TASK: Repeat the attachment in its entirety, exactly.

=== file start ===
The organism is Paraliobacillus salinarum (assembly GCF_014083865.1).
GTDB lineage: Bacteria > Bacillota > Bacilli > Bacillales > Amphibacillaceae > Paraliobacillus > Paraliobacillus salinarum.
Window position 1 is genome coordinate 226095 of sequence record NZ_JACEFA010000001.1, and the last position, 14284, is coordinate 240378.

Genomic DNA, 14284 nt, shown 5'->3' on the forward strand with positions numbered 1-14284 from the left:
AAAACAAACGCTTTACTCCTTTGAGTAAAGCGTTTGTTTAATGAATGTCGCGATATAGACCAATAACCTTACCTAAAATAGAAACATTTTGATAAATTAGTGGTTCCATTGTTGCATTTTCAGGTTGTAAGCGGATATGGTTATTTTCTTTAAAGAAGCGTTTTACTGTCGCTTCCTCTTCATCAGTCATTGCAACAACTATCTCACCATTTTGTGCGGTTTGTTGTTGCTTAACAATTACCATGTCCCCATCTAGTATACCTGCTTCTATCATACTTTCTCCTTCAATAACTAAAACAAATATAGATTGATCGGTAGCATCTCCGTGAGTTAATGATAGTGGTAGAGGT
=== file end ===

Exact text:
The organism is Paraliobacillus salinarum (assembly GCF_014083865.1).
GTDB lineage: Bacteria > Bacillota > Bacilli > Bacillales > Amphibacillaceae > Paraliobacillus > Paraliobacillus salinarum.
Window position 1 is genome coordinate 226095 of sequence record NZ_JACEFA010000001.1, and the last position, 14284, is coordinate 240378.

Genomic DNA, 14284 nt, shown 5'->3' on the forward strand with positions numbered 1-14284 from the left:
AAAACAAACGCTTTACTCCTTTGAGTAAAGCGTTTGTTTAATGAATGTCGCGATATAGACCAATAACCTTACCTAAAATAGAAACATTTTGATAAATTAGTGGTTCCATTGTTGCATTTTCAGGTTGTAAGCGGATATGGTTATTTTCTTTAAAGAAGCGTTTTACTGTCGCTTCCTCTTCATCAGTCATTGCAACAACTATCTCACCATTTTGTGCGGTTTGTTGTTGCTTAACAATTACCATGTCCCCATCTAGTATACCTGCTTCTATCATACTTTCTCCTTCAATAACTAAAACAAATATAGATTGATCGGTAGCATCTCCGTGAGTTAATGATAGTGGTAGAGGT